“Every region in England needs to build more schools, and local authorities nationwide will be feeling the strain. We must collectively focus on delivering a strategy and solutions which not only provide high-quality, modern spaces for teaching and learning but also offer our colleagues in local authorities cost certainty, value for money and timely delivery.

“In March, record numbers of children missed out on their first choice of secondary school[1], and appeals against secondary school offers have doubled in six years. This issue is likely to be exacerbated in the coming years if we do not think and act more creatively now. Good schools are the bedrock of our society, and there can be no room for error.”

Scape Group’s recommendations on how to tackle the School Places Challenge

1. The adoption of offsite construction as the main method of building for all new schools and extensions would ensure that they are built faster than traditional methods. If modular can grow in scale, building schools will become more efficient and cost-effective.
2. A fairer education funding model for local authorities, which ensures that they can work with central government to set budgets that reflect local need. In particular, local authorities should play a part in judging and approving free school proposals to make sure that new schools are established where they are most needed.
3. Greater collaboration between councils and developers to ensure that secondary schools are built in major urban extensions and developments first, through agreements between developers seeking planning permission and the local planning authority (Section 106 agreements).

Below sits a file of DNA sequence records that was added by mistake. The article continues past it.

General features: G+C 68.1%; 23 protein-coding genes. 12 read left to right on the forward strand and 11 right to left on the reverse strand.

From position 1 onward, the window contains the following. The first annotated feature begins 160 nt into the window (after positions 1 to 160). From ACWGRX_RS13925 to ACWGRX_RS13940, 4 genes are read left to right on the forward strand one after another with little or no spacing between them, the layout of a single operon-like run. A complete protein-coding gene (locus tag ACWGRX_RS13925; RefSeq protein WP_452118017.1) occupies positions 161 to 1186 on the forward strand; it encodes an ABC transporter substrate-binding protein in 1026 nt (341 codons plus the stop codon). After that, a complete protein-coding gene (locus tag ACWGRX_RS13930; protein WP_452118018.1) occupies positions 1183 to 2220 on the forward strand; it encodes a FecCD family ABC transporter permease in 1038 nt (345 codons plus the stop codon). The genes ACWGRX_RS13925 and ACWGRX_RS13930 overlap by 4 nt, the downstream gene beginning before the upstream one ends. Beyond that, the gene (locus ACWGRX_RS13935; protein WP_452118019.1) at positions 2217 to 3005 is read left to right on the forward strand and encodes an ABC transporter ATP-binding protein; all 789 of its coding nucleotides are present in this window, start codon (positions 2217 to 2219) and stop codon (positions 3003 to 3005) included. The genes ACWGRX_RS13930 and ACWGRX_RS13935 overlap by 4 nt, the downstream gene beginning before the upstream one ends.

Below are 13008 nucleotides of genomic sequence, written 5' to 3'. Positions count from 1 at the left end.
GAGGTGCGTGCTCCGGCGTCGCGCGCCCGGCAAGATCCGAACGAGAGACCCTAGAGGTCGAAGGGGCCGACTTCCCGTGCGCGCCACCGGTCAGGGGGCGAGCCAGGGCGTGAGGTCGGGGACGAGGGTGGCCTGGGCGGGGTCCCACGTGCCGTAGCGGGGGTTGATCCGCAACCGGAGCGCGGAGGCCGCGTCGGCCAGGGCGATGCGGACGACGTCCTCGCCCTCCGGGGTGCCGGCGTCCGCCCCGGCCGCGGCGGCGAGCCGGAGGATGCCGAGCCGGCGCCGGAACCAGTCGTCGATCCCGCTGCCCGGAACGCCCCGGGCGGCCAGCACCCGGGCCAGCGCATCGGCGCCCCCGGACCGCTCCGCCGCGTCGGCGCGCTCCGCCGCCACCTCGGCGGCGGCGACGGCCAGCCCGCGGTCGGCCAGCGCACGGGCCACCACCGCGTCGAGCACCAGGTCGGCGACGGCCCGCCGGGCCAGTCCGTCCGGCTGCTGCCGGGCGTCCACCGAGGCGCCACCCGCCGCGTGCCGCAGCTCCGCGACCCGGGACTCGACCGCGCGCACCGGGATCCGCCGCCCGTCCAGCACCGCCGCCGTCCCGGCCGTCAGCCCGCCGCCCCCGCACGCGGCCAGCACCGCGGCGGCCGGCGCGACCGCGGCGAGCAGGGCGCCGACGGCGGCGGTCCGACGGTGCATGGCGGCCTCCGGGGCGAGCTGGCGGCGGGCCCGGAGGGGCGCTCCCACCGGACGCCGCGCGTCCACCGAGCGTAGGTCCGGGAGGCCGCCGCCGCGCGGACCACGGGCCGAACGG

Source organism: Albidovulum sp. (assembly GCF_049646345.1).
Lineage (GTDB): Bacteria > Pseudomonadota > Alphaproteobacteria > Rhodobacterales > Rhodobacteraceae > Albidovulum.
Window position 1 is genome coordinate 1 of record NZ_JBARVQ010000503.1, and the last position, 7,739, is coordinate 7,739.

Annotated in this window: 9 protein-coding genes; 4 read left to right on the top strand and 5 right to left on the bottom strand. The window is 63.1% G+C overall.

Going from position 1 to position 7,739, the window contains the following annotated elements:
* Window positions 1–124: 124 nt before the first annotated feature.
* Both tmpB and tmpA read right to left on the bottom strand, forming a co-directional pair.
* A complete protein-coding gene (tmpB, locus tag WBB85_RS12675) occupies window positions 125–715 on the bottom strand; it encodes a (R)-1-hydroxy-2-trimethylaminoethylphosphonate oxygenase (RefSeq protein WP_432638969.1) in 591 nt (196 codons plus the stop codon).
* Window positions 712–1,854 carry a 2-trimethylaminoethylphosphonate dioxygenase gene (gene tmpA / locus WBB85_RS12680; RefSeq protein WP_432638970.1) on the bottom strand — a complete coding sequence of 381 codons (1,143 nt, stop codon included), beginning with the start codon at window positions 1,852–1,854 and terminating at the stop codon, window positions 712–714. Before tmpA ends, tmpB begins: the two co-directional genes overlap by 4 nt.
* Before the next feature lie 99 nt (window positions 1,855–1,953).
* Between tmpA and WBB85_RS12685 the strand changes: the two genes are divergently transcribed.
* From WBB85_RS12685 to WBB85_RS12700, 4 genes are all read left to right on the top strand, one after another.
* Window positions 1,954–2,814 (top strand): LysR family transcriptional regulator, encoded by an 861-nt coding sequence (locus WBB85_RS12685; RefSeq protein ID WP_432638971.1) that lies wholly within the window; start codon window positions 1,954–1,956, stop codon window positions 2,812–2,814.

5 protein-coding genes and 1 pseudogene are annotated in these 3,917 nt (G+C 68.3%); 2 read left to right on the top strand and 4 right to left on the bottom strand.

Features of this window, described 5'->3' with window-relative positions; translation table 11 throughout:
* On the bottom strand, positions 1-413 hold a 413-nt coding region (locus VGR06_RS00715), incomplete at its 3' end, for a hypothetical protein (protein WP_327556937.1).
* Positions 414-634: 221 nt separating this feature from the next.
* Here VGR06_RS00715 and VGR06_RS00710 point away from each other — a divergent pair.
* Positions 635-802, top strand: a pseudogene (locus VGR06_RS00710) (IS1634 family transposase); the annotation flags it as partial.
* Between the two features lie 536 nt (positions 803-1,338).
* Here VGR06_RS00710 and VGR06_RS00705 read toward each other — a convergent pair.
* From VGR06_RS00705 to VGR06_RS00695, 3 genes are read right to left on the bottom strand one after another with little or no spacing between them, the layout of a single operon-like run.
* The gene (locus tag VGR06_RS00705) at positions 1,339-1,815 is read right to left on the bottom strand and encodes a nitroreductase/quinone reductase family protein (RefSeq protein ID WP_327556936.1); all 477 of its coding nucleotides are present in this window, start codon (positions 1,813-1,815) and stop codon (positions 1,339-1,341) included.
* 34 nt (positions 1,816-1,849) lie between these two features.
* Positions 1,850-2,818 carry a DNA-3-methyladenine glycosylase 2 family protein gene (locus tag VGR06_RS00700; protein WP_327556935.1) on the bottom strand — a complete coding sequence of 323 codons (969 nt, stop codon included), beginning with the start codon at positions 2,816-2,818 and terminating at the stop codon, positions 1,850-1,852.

Mark Robinson, Scape Group Chief Executive, continues: “The current government believes free schools are the answer, but I would argue that this standpoint has been born out of ideological stubbornness, rather than a genuine effort to tackle the school places crisis. Deploying government resources to existing school structures instead would enable local authorities to refurbish and extend current schools to provide additional school places. This would be a much more efficient way of spending taxpayers’ money.

“England will have 385,031 more pupils by 2021/2022, and with demand continuing to grow, it is vital that we focus on solutions that will allow us to create additional school places quickly and resourcefully, without compromising on quality. Offsite technology is one answer.
“While the Education and Skills Funding Agency (ESFA) started its push for modular four years ago, only 70 schools have been built using offsite construction so far. Modern Methods of Construction (MMC) not only enable quick construction but can also cost local authorities significantly less. Until the government takes more pragmatic action, they cannot claim to be safeguarding the futures of young people.”
The full Scape Group report, The School Places Challenge 2019, can be downloaded from www.scapegroup.co.uk/research.